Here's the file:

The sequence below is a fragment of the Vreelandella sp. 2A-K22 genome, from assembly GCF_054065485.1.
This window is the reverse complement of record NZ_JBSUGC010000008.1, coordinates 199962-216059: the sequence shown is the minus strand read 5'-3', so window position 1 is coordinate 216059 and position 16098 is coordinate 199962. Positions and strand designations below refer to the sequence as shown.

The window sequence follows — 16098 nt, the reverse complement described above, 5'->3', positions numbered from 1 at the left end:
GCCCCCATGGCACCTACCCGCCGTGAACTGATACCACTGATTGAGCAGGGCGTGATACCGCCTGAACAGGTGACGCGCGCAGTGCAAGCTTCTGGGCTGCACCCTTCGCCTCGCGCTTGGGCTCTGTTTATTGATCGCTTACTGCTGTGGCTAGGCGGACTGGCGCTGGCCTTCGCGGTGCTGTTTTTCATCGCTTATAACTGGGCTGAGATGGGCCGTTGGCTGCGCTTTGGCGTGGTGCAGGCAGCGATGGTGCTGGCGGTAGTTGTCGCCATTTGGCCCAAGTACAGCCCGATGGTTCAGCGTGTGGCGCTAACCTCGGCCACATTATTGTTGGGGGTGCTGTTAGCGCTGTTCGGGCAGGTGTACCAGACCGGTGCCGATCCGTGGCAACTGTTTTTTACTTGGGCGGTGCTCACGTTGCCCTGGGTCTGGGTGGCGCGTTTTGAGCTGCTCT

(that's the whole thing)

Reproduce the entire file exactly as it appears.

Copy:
The sequence below is a fragment of the Vreelandella sp. 2A-K22 genome, from assembly GCF_054065485.1.
This window is the reverse complement of record NZ_JBSUGC010000008.1, coordinates 199962-216059: the sequence shown is the minus strand read 5'-3', so window position 1 is coordinate 216059 and position 16098 is coordinate 199962. Positions and strand designations below refer to the sequence as shown.

The window sequence follows — 16098 nt, the reverse complement described above, 5'->3', positions numbered from 1 at the left end:
GCCCCCATGGCACCTACCCGCCGTGAACTGATACCACTGATTGAGCAGGGCGTGATACCGCCTGAACAGGTGACGCGCGCAGTGCAAGCTTCTGGGCTGCACCCTTCGCCTCGCGCTTGGGCTCTGTTTATTGATCGCTTACTGCTGTGGCTAGGCGGACTGGCGCTGGCCTTCGCGGTGCTGTTTTTCATCGCTTATAACTGGGCTGAGATGGGCCGTTGGCTGCGCTTTGGCGTGGTGCAGGCAGCGATGGTGCTGGCGGTAGTTGTCGCCATTTGGCCCAAGTACAGCCCGATGGTTCAGCGTGTGGCGCTAACCTCGGCCACATTATTGTTGGGGGTGCTGTTAGCGCTGTTCGGGCAGGTGTACCAGACCGGTGCCGATCCGTGGCAACTGTTTTTTACTTGGGCGGTGCTCACGTTGCCCTGGGTCTGGGTGGCGCGTTTTGAGCTGCTCT